« Beginner’s knowledge for tube fans »
The allure of tube amplifiers remains undiminished, captivating both musicians and audiophiles with their natural, warm sound. Yet, newcomers and those with less experience often hesitate to embrace the power of tubes. Too complicated, too fragile and somehow sensitive – that’s how tube amps are sometimes described. To demystify the inner workings of tube amplifiers, we will take a look at the fundamental components of an amp. We want to work our way from the “inside to the outside” and follow the current through amplifier components like electron tubes, soldering strips, transformers and capacitors. Enjoy our little anatomical journey!
Basics – before we start
Before we begin our journey through the inside of an amplifier, let’s briefly and superficially describe the basic functions of an amp. After all, what good is an inspection of the individual parts if the big picture is unclear?
What does an amp do?
Fundamentally, an amp performs precisely as its name suggests: it amplifies an electronic signal. Via diverse components and circuitry, an initially minute and feeble electrical signal gets captured and intensified for eventual output through a playback medium (speakers, headphones, etc.) toward the signal chain’s conclusion. During its passage through the amp, the signal is consequently modified, adapted, and balanced in assorted manners – thus, amps shape the tonal and sonic attributes of the resulting signal.
While hi-fi amplifiers aim to achieve an exceedingly neutral sound, instrumental amplifiers deliberately introduce timbres. This intentional addition fosters the creation of distinctive sounds, akin to those renowned Fender or Marshall amps produce. Whether examining a hi-fi or instrumental amp, a distinction emerges, yet the fundamental construction of both devices remains identical. With this broad understanding in mind, let’s embark on our journey and commence right at the inception – the signal input.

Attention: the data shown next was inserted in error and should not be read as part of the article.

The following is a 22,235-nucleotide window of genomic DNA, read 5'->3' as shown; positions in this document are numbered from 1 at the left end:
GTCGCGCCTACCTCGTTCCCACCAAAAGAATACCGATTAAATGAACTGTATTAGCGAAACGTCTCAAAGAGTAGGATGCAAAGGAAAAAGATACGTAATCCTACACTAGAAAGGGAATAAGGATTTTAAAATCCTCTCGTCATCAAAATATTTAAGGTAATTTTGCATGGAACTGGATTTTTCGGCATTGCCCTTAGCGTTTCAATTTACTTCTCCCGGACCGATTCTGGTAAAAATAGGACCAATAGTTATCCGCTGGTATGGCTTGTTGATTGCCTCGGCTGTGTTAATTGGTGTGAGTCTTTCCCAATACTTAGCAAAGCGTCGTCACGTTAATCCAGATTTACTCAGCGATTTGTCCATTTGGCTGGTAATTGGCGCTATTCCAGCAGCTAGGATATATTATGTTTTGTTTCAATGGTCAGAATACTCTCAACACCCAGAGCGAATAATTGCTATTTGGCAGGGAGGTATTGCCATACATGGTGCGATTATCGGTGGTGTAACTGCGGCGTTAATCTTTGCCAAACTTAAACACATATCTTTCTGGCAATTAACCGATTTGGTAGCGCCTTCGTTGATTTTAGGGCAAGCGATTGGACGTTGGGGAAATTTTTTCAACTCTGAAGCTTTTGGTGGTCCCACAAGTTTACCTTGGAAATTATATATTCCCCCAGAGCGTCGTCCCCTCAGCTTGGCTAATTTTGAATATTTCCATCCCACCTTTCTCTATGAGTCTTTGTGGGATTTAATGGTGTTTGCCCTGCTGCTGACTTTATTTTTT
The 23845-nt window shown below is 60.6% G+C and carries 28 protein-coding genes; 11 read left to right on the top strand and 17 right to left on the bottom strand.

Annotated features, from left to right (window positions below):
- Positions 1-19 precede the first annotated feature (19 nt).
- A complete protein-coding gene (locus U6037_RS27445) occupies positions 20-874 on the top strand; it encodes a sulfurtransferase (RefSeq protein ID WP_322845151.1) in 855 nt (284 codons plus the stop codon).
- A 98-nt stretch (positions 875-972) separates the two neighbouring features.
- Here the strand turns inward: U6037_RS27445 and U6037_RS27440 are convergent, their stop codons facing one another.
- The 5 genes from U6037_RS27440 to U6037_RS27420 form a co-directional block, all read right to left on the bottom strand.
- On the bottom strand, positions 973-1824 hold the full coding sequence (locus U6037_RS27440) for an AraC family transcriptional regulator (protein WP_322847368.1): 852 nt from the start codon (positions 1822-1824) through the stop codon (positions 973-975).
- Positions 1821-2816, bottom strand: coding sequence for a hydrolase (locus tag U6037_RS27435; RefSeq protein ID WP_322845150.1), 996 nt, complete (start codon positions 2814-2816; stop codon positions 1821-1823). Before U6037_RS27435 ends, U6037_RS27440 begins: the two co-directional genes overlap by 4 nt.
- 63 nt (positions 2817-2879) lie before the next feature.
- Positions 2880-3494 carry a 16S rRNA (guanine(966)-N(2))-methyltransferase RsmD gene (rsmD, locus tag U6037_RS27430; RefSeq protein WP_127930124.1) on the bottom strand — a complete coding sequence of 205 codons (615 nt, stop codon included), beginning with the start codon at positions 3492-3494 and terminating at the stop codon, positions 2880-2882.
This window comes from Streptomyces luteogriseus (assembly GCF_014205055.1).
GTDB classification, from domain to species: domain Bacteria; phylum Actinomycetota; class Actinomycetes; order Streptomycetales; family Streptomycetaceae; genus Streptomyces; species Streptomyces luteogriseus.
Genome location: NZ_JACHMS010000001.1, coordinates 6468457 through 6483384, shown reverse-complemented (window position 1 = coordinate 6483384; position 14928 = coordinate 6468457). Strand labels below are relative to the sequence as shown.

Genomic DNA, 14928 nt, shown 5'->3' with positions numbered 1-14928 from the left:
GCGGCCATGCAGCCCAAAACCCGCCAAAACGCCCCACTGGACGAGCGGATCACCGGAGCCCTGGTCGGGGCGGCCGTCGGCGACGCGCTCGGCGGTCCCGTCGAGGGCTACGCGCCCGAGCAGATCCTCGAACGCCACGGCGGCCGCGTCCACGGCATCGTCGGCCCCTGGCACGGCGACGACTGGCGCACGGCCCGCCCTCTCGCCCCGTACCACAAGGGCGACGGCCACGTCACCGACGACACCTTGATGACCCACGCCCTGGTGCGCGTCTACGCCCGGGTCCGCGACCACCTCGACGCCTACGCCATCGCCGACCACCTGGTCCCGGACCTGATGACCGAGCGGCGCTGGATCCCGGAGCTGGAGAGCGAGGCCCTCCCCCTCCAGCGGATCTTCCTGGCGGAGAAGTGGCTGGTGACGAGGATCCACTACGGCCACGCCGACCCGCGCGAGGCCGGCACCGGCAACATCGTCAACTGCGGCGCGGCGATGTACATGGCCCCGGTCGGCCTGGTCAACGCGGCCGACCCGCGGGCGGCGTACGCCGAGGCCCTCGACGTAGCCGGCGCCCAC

Amplifier components in detail – the journey through the inside of a tube amplifier
Let’s begin our journey through the tube amp and look at the individual amp components that the current encounters on its way.
Whether instrumental amplifier or hifi amp: All amplifiers receive the signal to be amplified from a source. It is irrelevant whether this is a record player or an electric guitar. The very weak current, analog in the case of pickup systems, enters the interior of the amplifier through an input jack. Equipped with two poles, these amplifier components can be thought of as small sockets to which the signal is applied.
Pre- and power tubes
The core of every tube amp are the electron valves. Classically built guitar amplifiers, but also hi-fi amplifiers, work with pre- and power amplifiers. As a rule of thumb:
The preamp modulates the sound, the power amp provides the necessary power.
But how does an electron tube function? The core principle is swiftly explained: A small tube (known as the cathode) is heated by a voltage generator (“heater”) and made to glow. This warmth prompts the emission of electrons, which are then gathered by a positively charged anode. In transit to the anode, these electrons navigate a grid also bearing negative charge, designed to impede their passage. Through voltage manipulation across the grid, it becomes possible to regulate the volume of current coursing through the tube, thereby impacting the output power. Due to the heat and current prerequisites, tubes experience wear and tear. Yet, rest assured: tubes last for a significant duration, and substituting an electron tube is slightly more complex than changing a light bulb!